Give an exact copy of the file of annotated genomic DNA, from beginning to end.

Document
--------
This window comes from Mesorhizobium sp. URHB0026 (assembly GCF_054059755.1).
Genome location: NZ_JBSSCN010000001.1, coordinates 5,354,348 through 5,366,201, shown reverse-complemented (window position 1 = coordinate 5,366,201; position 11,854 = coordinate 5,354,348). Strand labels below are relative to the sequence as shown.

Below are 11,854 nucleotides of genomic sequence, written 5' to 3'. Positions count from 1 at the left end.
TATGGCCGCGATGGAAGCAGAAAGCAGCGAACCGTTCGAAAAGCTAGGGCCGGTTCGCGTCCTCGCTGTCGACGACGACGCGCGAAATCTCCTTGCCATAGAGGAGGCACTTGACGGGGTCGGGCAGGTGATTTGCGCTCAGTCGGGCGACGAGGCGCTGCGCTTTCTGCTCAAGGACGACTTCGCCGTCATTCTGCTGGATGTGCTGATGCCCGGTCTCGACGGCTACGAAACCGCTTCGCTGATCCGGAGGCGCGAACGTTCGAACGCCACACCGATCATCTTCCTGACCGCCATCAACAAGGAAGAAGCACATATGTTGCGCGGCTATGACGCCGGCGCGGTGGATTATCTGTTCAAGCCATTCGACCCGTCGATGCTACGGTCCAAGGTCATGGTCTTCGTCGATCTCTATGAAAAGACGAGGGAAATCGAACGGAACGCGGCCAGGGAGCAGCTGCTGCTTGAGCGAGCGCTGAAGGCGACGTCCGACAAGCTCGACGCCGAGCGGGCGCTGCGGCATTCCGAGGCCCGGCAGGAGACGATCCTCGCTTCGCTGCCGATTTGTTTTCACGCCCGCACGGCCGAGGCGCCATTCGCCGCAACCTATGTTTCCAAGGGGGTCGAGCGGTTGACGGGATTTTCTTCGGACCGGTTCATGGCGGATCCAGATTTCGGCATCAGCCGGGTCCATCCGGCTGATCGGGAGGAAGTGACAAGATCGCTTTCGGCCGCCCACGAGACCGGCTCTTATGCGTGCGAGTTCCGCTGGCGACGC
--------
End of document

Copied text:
This window comes from Mesorhizobium sp. URHB0026 (assembly GCF_054059755.1).
Genome location: NZ_JBSSCN010000001.1, coordinates 5,354,348 through 5,366,201, shown reverse-complemented (window position 1 = coordinate 5,366,201; position 11,854 = coordinate 5,354,348). Strand labels below are relative to the sequence as shown.

Below are 11,854 nucleotides of genomic sequence, written 5' to 3'. Positions count from 1 at the left end.
TATGGCCGCGATGGAAGCAGAAAGCAGCGAACCGTTCGAAAAGCTAGGGCCGGTTCGCGTCCTCGCTGTCGACGACGACGCGCGAAATCTCCTTGCCATAGAGGAGGCACTTGACGGGGTCGGGCAGGTGATTTGCGCTCAGTCGGGCGACGAGGCGCTGCGCTTTCTGCTCAAGGACGACTTCGCCGTCATTCTGCTGGATGTGCTGATGCCCGGTCTCGACGGCTACGAAACCGCTTCGCTGATCCGGAGGCGCGAACGTTCGAACGCCACACCGATCATCTTCCTGACCGCCATCAACAAGGAAGAAGCACATATGTTGCGCGGCTATGACGCCGGCGCGGTGGATTATCTGTTCAAGCCATTCGACCCGTCGATGCTACGGTCCAAGGTCATGGTCTTCGTCGATCTCTATGAAAAGACGAGGGAAATCGAACGGAACGCGGCCAGGGAGCAGCTGCTGCTTGAGCGAGCGCTGAAGGCGACGTCCGACAAGCTCGACGCCGAGCGGGCGCTGCGGCATTCCGAGGCCCGGCAGGAGACGATCCTCGCTTCGCTGCCGATTTGTTTTCACGCCCGCACGGCCGAGGCGCCATTCGCCGCAACCTATGTTTCCAAGGGGGTCGAGCGGTTGACGGGATTTTCTTCGGACCGGTTCATGGCGGATCCAGATTTCGGCATCAGCCGGGTCCATCCGGCTGATCGGGAGGAAGTGACAAGATCGCTTTCGGCCGCCCACGAGACCGGCTCTTATGCGTGCGAGTTCCGCTGGCGACGC